For some, the most perfect Beatles album is Revolver, but I've always reserved that honor for Rubber Soul, which in the eyes of many marked a sea change in the way the Lads from Liverpool presented their gifts to the world. I still remember my heart pounding the day I bought the glorious-looking package to the right, my anticipation over its contents was that intense.
Digessing for just a moment (although there is a Rubber Soul connection), today is a special day where other avocations are concerned, to wit - I accomplished the unthinkable this morning and finished, without googling, the Saturday New York Times crossword puzzle.
For those who may be unaware, the Saturday puzzle is the hardest of the week and, very often for me, impossible in terms of gleaning more than a few answers, much less finishing it. That I did is probably as much a testament to today's puzzle constructor, the devious and delightful Mike Nothnagel, as it is to my growing solving skills, but in any case, I want to remember this day forever. My fellow daily solvers and bloggers (check out an example of our underworld here at Madness ... Crossword and Otherwise) will understand the rush.
The connection between the puzzle and Rubber Soul is that one of today's clues was "it's heard on the Beatles' Rubber Soul" and of course that answer is SITAR. So today's as good a day as any to share one of my most favorite songs from that LP, albeit one without a sitar, I've Just Seen A Face.
In the UK, fans will associate this song with Help! instead; it was common to release slightly different versions of Beatles albums on both sides of the pond. Confusing, and never clear what the nuances were that led to such decisions. My research now reveals that in this instance it had to do with Capitol Records wanting to take advantage of the surging interest in folk rock, so this acoustic number - on which George Harrison shines with his 12-string - was one of several replacements for harder-edged songs like Drive My Car and Nowhere Man.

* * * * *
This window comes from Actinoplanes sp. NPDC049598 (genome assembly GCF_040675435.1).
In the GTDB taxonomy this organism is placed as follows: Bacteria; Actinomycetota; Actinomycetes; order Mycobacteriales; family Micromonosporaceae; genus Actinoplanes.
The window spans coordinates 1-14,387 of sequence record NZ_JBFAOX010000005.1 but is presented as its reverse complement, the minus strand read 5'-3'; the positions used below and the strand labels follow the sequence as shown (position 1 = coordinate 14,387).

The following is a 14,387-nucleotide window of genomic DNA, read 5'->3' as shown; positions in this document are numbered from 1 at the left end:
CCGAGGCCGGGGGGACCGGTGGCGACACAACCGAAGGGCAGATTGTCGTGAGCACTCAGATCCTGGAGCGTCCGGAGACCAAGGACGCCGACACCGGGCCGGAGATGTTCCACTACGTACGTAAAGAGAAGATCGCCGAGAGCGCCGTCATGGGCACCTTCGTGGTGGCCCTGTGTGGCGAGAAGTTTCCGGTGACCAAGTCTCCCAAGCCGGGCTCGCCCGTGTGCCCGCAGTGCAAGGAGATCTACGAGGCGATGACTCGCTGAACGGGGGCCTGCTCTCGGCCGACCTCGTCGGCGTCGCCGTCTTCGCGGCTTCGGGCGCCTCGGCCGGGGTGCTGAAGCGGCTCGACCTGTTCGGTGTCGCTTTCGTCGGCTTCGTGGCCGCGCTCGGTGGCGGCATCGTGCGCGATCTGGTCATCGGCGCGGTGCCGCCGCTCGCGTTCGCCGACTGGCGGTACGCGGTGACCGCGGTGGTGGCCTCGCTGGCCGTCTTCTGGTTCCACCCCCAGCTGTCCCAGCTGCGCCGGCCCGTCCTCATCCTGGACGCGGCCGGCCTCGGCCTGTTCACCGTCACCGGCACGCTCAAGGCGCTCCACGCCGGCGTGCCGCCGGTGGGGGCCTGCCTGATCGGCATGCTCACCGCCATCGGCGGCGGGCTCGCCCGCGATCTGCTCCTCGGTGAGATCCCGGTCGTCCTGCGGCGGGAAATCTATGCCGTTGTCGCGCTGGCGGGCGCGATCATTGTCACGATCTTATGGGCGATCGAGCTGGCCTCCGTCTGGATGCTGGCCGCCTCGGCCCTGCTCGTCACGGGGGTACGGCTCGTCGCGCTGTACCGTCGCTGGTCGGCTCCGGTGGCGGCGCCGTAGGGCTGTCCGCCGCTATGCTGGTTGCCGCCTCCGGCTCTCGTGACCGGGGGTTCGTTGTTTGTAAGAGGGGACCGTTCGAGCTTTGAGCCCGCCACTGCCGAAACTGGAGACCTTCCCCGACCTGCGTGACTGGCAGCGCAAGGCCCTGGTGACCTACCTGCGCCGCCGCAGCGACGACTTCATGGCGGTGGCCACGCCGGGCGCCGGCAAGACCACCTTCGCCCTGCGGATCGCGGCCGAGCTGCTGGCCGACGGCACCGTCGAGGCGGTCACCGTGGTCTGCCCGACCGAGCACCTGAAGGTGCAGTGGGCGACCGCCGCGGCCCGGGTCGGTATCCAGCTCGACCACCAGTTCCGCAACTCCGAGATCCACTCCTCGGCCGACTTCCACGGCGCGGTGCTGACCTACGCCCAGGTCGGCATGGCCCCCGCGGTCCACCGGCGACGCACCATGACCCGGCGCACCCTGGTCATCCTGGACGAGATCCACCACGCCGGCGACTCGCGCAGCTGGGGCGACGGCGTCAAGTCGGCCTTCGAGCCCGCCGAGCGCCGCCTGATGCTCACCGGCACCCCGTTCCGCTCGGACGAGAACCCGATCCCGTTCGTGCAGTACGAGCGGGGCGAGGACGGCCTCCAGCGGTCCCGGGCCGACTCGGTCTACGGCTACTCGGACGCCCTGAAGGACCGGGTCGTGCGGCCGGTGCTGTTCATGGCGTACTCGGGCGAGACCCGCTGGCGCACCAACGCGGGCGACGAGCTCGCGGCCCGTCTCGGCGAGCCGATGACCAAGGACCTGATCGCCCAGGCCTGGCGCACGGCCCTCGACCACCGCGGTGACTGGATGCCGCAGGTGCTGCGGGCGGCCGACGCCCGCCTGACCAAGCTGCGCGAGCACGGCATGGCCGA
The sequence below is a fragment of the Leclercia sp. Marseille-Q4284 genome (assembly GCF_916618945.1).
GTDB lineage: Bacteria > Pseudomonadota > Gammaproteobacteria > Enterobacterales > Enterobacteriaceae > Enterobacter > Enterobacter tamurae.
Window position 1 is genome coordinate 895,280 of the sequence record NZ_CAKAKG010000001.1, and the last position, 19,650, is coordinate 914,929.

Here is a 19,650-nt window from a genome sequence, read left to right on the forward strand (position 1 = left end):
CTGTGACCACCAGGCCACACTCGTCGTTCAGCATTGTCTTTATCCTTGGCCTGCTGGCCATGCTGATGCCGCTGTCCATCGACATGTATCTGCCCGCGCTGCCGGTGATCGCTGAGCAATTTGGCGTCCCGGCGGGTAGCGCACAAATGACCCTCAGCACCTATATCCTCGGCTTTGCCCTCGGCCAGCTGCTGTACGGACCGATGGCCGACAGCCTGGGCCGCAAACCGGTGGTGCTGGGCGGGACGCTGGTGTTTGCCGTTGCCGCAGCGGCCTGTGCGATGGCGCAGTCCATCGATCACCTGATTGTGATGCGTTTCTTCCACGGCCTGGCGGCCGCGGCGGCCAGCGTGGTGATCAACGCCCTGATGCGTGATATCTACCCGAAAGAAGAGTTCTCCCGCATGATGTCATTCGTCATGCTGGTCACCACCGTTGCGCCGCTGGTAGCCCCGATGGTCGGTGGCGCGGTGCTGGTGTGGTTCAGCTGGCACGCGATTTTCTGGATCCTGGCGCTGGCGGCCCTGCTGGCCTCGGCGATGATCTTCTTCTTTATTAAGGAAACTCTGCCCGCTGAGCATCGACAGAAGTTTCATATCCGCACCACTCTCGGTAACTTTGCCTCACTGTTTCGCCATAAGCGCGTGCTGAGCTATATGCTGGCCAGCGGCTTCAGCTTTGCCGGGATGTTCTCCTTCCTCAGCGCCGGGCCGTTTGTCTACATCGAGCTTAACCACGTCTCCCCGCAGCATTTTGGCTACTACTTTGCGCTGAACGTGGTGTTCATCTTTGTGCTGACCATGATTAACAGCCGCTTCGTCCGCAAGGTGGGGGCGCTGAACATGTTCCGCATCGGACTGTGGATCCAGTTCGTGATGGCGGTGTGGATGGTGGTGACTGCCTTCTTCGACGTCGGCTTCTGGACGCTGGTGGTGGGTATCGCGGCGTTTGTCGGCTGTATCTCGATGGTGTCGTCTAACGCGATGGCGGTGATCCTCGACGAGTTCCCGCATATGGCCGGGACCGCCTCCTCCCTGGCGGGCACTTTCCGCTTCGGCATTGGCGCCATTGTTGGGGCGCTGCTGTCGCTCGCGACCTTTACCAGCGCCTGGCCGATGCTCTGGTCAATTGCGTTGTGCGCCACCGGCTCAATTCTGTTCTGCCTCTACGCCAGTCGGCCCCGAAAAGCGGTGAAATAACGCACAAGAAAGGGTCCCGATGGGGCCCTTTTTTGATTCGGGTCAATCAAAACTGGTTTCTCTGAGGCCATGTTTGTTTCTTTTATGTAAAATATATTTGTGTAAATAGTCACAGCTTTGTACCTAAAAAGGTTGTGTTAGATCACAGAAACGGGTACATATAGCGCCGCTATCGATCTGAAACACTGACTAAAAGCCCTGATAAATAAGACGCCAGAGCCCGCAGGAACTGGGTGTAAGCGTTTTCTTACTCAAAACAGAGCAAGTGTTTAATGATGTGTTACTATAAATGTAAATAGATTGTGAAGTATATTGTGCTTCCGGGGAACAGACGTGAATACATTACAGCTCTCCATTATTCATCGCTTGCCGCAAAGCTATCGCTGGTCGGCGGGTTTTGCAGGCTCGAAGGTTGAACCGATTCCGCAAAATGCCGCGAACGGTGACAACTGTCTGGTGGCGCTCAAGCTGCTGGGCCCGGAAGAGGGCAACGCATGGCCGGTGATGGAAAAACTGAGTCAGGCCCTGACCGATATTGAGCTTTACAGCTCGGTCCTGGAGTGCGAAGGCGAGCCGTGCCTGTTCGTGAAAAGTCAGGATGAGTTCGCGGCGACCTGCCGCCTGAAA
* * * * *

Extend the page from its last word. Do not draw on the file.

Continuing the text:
In the U.S., however, it was the first song on Rubber Soul, and what an exhilarating, joyful one it was. What fun it was to marvel at Paul McCartney's vocals on the tumbling lyric; he sang line after line with no apparent intake of breath. I love to sing this song.
A film I've not seen yet, but which is a rage among some of my young co-workers, Across the Universe, has a cover of the song by the actor who portrays Jude, Jim Sturgess, and the recasting is pretty interesting. If it introduces a new generation to the Beatles, I'm all for it.